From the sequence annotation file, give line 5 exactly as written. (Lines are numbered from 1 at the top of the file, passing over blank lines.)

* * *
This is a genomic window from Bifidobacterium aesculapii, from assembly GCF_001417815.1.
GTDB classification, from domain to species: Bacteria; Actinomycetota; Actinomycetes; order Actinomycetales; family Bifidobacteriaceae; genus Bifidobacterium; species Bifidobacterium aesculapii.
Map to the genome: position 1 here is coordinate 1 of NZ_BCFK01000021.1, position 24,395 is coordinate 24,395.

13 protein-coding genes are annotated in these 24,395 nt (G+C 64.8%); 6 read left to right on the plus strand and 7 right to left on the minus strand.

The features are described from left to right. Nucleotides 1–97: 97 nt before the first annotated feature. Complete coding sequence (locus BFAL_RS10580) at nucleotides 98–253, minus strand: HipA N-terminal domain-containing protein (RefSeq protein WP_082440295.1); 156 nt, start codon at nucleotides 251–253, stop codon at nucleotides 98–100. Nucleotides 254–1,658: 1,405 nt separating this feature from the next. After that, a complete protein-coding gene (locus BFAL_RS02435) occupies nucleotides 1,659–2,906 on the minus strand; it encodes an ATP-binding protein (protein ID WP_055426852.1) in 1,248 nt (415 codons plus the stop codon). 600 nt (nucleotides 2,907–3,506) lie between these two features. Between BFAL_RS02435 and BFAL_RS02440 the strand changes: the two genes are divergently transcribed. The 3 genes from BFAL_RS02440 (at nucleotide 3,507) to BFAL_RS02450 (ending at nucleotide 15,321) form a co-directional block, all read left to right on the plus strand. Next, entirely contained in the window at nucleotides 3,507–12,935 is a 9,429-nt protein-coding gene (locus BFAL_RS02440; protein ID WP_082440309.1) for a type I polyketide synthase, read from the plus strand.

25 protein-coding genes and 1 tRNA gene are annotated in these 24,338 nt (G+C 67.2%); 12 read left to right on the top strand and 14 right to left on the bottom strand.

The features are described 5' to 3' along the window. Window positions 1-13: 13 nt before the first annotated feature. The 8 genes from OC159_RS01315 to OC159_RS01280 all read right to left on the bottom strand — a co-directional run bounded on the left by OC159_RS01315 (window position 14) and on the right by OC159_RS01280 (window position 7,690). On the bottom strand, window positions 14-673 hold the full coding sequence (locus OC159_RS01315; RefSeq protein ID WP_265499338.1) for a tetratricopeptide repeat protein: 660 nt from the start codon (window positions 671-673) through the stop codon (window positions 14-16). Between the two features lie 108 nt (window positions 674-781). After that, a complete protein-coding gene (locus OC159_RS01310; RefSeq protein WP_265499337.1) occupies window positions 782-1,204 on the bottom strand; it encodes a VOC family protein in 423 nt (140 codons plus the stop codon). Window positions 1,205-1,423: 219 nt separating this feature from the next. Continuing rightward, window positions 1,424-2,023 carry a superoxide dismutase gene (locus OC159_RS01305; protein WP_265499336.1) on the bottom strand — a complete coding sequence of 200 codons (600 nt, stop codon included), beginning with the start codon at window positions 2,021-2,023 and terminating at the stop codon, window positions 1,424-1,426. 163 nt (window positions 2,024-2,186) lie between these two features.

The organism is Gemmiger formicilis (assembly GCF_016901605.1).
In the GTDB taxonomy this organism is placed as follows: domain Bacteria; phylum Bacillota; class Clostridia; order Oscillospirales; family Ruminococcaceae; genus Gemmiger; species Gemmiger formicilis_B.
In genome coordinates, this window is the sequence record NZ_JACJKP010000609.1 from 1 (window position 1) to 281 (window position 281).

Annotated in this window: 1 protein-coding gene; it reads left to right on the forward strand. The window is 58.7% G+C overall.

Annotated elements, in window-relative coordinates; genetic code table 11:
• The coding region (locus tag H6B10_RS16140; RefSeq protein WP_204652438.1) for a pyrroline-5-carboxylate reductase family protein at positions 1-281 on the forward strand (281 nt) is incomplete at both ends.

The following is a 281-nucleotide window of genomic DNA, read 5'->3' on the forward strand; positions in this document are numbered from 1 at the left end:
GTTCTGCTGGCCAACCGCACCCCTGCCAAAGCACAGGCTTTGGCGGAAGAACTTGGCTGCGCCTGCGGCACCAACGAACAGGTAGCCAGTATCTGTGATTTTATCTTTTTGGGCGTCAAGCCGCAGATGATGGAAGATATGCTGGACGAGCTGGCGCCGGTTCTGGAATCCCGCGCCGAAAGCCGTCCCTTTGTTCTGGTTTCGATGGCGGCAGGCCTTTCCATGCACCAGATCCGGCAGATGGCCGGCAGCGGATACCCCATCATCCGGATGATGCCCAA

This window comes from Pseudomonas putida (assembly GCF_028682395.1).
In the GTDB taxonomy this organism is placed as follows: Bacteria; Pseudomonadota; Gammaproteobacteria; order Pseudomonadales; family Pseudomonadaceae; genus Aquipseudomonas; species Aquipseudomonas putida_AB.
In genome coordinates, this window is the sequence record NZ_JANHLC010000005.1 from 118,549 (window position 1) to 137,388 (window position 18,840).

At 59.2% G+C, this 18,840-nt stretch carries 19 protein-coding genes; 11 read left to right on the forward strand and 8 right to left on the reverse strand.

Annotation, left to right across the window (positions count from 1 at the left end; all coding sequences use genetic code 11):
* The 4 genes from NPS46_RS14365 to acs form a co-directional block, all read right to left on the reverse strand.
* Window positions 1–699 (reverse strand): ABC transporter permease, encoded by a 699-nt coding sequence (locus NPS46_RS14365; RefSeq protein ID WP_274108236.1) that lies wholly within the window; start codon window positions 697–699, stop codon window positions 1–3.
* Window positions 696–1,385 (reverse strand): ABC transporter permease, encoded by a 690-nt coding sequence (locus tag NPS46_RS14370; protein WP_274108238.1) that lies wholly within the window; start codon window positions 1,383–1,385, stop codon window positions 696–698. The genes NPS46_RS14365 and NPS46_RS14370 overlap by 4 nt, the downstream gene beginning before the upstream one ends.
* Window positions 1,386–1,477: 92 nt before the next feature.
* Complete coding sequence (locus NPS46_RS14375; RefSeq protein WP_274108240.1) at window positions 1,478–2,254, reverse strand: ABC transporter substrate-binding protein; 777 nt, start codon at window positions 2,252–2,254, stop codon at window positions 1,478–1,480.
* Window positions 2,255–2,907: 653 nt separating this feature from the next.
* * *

The features are described from left to right. Nucleotides 1–97: 97 nt before the first annotated feature. Complete coding sequence (locus BFAL_RS10580) at nucleotides 98–253, minus strand: HipA N-terminal domain-containing protein (RefSeq protein WP_082440295.1); 156 nt, start codon at nucleotides 251–253, stop codon at nucleotides 98–100. Nucleotides 254–1,658: 1,405 nt separating this feature from the next. After that, a complete protein-coding gene (locus BFAL_RS02435) occupies nucleotides 1,659–2,906 on the minus strand; it encodes an ATP-binding protein (protein ID WP_055426852.1) in 1,248 nt (415 codons plus the stop codon). 600 nt (nucleotides 2,907–3,506) lie between these two features. Between BFAL_RS02435 and BFAL_RS02440 the strand changes: the two genes are divergently transcribed. The 3 genes from BFAL_RS02440 (at nucleotide 3,507) to BFAL_RS02450 (ending at nucleotide 15,321) form a co-directional block, all read left to right on the plus strand. Next, entirely contained in the window at nucleotides 3,507–12,935 is a 9,429-nt protein-coding gene (locus BFAL_RS02440; protein ID WP_082440309.1) for a type I polyketide synthase, read from the plus strand.